Tips for Running With Your Dog
With the arrival of spring, you may be thinking about spending more time outdoors with your four-legged friend. If you’re a running enthusiast (or have been thinking about giving it a try), why not bring your pup along?
Running with your pooch may be one of the best ways to improve his muscle tone and cardiovascular health, maintain a healthy weight, and provide mental stimulation. Best of all, it can help strengthen the bond between you.
But before you lace up your running shoes and snap on a leash, here are a few things to keep in mind:
Visit Your Vet
Make sure you get the go-ahead from your vet before beginning your running regime. They’ll be able to tell you whether your dog has any physical condition that would limit them or keep them from running. For example, certain dogs may have joint or breathing issues which would make running painful or dangerous. Also, puppies younger than 18 months shouldn’t run at all, since it may damage growing joints and bones.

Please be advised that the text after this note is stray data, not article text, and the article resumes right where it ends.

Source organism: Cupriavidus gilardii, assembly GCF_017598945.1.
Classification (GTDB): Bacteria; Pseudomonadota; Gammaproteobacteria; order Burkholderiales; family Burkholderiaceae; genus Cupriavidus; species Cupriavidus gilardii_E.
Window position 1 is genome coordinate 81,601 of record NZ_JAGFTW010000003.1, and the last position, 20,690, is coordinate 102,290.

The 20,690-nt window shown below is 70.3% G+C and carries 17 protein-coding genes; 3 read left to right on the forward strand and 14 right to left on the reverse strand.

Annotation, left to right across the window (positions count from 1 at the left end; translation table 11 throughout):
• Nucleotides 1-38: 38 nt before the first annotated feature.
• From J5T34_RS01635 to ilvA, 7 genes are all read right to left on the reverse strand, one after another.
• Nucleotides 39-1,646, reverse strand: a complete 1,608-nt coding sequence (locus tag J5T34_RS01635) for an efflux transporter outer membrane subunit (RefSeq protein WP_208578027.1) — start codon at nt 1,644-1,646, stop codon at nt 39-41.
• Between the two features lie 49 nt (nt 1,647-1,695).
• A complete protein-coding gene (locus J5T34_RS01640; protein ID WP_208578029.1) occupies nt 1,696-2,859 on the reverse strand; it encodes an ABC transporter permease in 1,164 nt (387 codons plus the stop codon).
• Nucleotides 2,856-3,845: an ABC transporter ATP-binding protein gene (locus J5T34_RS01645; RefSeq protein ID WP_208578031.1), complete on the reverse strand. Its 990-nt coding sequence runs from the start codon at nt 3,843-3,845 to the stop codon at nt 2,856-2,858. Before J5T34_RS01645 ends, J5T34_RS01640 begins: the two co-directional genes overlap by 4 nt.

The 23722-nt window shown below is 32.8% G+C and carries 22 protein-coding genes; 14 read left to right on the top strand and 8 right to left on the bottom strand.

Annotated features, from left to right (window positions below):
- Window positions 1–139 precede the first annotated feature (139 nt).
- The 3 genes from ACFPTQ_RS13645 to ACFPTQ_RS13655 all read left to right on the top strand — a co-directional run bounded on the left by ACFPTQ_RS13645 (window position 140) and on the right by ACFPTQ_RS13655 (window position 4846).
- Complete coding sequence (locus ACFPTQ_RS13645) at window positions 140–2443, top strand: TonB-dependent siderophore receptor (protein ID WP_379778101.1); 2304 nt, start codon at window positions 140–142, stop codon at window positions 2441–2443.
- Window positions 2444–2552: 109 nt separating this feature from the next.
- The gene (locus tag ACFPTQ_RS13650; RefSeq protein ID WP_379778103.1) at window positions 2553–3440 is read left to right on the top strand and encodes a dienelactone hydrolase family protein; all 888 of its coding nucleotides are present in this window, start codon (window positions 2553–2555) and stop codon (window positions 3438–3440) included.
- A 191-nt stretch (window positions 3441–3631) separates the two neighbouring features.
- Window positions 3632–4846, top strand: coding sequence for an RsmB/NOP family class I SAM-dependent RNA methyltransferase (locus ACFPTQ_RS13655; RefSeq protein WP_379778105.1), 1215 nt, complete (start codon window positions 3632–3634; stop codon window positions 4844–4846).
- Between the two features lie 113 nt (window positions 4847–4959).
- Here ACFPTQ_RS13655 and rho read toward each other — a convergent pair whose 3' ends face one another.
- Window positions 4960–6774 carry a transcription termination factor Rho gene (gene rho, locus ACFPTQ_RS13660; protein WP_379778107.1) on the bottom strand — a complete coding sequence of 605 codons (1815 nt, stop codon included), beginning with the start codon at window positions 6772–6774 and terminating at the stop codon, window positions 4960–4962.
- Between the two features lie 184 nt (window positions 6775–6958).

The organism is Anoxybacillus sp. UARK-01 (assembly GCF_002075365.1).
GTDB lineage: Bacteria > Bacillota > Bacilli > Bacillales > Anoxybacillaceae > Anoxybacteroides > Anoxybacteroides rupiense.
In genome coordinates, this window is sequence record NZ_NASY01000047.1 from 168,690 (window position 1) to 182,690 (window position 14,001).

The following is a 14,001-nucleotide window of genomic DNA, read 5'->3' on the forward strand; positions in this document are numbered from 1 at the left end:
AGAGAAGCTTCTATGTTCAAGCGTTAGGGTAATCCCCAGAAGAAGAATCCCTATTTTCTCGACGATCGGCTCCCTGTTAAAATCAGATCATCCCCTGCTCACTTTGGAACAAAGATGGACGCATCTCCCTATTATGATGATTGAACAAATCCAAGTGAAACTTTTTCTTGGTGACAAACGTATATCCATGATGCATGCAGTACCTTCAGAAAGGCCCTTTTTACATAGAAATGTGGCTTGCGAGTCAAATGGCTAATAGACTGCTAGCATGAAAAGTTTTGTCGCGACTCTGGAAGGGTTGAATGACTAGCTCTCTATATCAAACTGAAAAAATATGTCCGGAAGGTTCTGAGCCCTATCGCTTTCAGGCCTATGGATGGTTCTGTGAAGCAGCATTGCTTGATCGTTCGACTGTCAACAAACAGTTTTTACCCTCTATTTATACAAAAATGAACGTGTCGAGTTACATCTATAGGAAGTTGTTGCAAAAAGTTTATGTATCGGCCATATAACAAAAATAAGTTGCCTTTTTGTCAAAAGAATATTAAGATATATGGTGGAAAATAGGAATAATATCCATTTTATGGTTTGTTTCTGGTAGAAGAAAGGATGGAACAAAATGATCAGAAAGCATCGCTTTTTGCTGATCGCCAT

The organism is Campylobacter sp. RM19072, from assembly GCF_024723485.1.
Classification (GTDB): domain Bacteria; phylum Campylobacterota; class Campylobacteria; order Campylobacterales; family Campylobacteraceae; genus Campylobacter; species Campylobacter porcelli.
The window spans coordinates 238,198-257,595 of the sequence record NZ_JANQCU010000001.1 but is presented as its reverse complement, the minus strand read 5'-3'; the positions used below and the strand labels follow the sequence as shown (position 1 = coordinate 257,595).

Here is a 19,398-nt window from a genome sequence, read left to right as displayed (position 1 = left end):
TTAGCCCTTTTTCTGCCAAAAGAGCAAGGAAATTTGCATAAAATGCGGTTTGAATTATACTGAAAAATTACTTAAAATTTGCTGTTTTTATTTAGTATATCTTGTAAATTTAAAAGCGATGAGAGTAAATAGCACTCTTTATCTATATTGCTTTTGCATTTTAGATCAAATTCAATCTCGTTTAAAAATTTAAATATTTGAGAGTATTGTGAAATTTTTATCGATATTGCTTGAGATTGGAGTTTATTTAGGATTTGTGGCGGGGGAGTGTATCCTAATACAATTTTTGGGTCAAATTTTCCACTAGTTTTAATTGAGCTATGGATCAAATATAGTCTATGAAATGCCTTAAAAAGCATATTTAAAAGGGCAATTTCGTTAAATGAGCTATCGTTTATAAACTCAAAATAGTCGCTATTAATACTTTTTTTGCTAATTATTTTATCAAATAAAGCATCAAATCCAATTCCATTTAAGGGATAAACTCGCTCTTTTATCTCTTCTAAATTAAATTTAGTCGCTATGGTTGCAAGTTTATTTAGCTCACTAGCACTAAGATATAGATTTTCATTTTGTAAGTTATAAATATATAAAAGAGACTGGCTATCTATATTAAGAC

Brush Up on the Basics
Running will be more enjoyable and safe for both of you if your dog understands and listens to basic commands such as “sit,” “stay,” and “wait.” Also work on training your dog to stay on one side of you, instead of crossing back and forth. Always use a four- or six-foot leash so that you can maintain control at all times.
Human beings can’t go from being couch potatoes to marathon runners in a day. The same goes for our dogs. Pushing them too hard too soon could result in injury. Start with a five- or ten-minute run and then gradually increase time and distance over a period of weeks or months.
Take Plenty of Breaks
Even if it seems your dog could go all day, make it a point to take plenty of breaks throughout your run. Give them time to cool off, drink some water and rest in the shade. If it’s exceptionally hot or humid, consider skipping your run and opting for a game of fetch in the back yard instead.
Observe Your Dog
One of the great things about dogs is that they will pretty much go along with whatever we ask them to. It is up to us to interpret their body language and stop or turn back if they seem stressed, unhappy or overheated. Signs of physical stress can include excessive panting, limping, whining, vomiting and diarrhea. Apart from physical discomfort, some dogs just don’t enjoy running. If this seems to be the case with yours, look for another fun activity you can do together!